Real books vs. eBooks
Will real books ever become extinct?
Recent Pew research claimed that surprisingly, 16-29 year olds are still reading traditional print. That got us thinking about the future of real books. Will they ever be replaced by the electronic version? We take a look:
"The Book is dead. Long live the eBook," says David
I love the feeling of writing on paper and still prefer it to typing notes on my iPad or computer, especially in lectures, but my love of paper doesn’t translate to a love of books; especially when you’re carrying 12 of them across campus in a overstretched and unwieldy carrier bag - daily. Real books are painful, unwieldy, out-dated and outmanoeuvred. It’s time we got over our sentimentality.
When everything else is moving online, why should books be exempt? Especially when they’re greatly enhanced by their virtual format. You can’t use Control – F on a hard book to find what you’re looking for: you either have to try the inadequate index or the contents page (good luck with that). There are no broken spines and worn out pages on my eBook collection. I don’t have to use heavy ornaments in my room to keep my books open at the right page, spread out around my desk like I’m a character from Homeland – instead I just minimise them for when I need them or display them on my second monitor for easier reference. Why would you still break your back carrying a stupid amount of books when all you need is one super light tablet or e-reader?
But wait; I’m not done. eBooks don’t run out in the library a week before that assignment is due, forsaking you to trawl Google Scholar for a single reputable source. eBooks can be copied across numerous devices, meaning that you can pick up where you left off even if you’ve forgotten your tablet. eBooks don’t have to be crammed into a clearly too small bookcase and aren’t lost and forgotten under the bed or round that friend’s house (who you should really stop lending stuff to. Seriously.)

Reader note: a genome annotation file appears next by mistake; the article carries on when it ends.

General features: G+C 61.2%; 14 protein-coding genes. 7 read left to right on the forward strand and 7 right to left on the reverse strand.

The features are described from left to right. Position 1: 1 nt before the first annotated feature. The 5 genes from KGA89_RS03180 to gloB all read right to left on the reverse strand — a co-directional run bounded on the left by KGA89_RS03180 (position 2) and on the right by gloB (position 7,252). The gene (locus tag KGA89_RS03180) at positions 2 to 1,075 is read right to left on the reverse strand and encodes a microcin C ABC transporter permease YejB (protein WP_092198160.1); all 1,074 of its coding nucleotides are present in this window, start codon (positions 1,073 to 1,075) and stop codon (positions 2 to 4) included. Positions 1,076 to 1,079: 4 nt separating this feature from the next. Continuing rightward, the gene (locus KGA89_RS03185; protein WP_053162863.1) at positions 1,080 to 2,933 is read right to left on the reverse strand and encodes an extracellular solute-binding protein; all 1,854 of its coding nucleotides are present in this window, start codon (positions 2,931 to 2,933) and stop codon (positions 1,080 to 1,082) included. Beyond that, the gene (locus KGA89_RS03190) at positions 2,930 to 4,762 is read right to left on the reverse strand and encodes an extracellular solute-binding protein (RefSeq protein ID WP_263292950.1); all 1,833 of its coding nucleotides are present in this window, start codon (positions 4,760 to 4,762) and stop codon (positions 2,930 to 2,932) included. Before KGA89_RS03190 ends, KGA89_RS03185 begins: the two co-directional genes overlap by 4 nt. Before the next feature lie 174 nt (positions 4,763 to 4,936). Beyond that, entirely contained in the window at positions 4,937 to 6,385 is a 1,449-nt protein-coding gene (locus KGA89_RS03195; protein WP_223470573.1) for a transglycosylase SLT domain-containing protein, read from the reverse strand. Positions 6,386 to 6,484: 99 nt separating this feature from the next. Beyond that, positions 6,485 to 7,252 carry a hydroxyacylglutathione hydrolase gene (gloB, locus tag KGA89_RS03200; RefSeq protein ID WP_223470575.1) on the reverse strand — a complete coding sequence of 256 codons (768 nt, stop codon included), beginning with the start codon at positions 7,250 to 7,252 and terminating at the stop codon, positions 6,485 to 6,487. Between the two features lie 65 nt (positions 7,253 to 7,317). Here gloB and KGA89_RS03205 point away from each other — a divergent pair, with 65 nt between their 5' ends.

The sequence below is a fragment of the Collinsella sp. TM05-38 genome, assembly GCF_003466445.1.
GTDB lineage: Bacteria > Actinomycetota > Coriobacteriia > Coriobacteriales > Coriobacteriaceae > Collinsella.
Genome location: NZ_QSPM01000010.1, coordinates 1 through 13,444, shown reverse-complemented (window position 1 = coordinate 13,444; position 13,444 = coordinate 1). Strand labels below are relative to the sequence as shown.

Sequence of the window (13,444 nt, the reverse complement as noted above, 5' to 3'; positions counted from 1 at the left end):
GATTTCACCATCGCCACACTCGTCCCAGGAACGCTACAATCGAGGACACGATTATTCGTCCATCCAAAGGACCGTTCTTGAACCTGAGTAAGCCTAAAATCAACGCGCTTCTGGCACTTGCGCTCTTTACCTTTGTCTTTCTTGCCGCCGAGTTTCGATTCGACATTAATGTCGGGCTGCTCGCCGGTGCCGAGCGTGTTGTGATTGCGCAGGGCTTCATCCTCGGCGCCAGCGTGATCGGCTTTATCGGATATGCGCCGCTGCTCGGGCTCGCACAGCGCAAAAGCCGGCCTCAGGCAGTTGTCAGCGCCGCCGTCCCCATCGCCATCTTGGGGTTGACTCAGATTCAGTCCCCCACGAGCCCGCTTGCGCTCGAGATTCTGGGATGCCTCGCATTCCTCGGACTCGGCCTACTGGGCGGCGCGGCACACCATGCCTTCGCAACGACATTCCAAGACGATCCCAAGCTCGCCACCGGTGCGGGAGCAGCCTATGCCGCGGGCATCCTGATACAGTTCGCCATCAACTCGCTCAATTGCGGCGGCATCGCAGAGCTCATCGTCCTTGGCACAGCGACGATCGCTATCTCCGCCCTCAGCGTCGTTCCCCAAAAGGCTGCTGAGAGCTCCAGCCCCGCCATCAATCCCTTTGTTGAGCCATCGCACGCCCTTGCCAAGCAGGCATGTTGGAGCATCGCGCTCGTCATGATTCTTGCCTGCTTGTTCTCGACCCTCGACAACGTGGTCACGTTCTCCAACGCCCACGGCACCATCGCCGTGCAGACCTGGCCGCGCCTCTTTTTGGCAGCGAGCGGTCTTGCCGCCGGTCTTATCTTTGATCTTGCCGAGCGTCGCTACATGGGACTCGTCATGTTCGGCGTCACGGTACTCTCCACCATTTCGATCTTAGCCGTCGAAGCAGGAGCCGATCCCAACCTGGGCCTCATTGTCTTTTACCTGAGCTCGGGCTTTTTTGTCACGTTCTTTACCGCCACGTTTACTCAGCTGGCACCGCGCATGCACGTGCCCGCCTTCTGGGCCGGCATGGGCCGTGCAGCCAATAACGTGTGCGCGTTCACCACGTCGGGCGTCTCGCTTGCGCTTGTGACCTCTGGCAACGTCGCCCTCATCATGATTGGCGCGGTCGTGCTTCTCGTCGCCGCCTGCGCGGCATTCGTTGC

Is there a compelling argument against digital books? No. The only reason I can think of to still buy real books is to stroke your own ego by displaying your book collection for all to see, and even that’s a quaint little old idea. Tweet about it, post on Facebook and actually have a discussion, rather than a glib remark about the size of your book collection. Who was ever actually impressed that you have a copy of Atlas Shrugged wedged between your Friends boxset and your stationary box anyway?
Yet I bet everyone wanted to play with your new iPad.
"The book will live forever," says Sarah
Yes, eBooks are handy when you’re commuting or dashing from lecture to lecture and don’t want to lug the entire course reading list or Shakespeare’s greatest works around, but they’ll never truly replace the traditional book.
Call me old fashioned, but there’s a romanticism about loving a book so much that you’ve worn out the spine, you’ve read it that many times. They’re warm and sentimental: how many of us remember and think fondly of our favourite books from childhood? It’s something you can’t replicate with a hard, shiny tablet. People give books as gifts – first editions or collectors’ editions, special illustrations – and it’s deemed a really thoughtful, personal present. Kathy in Friends wouldn’t have appreciated the collectable edition of The Velveteen Rabbit anywhere near as much as she did if Chandler had downloaded onto her iPad using the Kindle app.
In a world where everything seems to be going electronic, we have to keep some things sacred. The faceless, functional purchase of an eBook doesn’t begin to touch the experience of wandering around a second hand bookshop on a lazy Sunday afternoon and stumbling upon an old gem, perhaps even a book with a message for its previous owner; a little piece of history? I don't think we'll ever lose the romanticism, nostalgia and physical presence of real books.
With books, I also love the idea that you can pass it on: once you’ve read a book, you can give it to a charity shop or swap books with people you meet on holiday or on the plane. A book collection at home is a great thing to dip into and it adds your personality to a room. You might say that you don’t need books if they’re all on your tablet, so then I’m assuming the same goes for your CDs and DVDs too? I guess it’s OK if you’re embracing that whole minimalist look that’s so hot right now.
Having been quite sentimental so far, I’ll end here with something practical: let’s not forget that if you lose a book, or spill coffee on it, it’s not the end of the world. If you do that with an eBook, then it’s not just the book that’s lost, it’s most likely the life that you keep on your e-reader or tablet.
What do you think, can eBooks ever truly replace real books? Let us know in the comments below!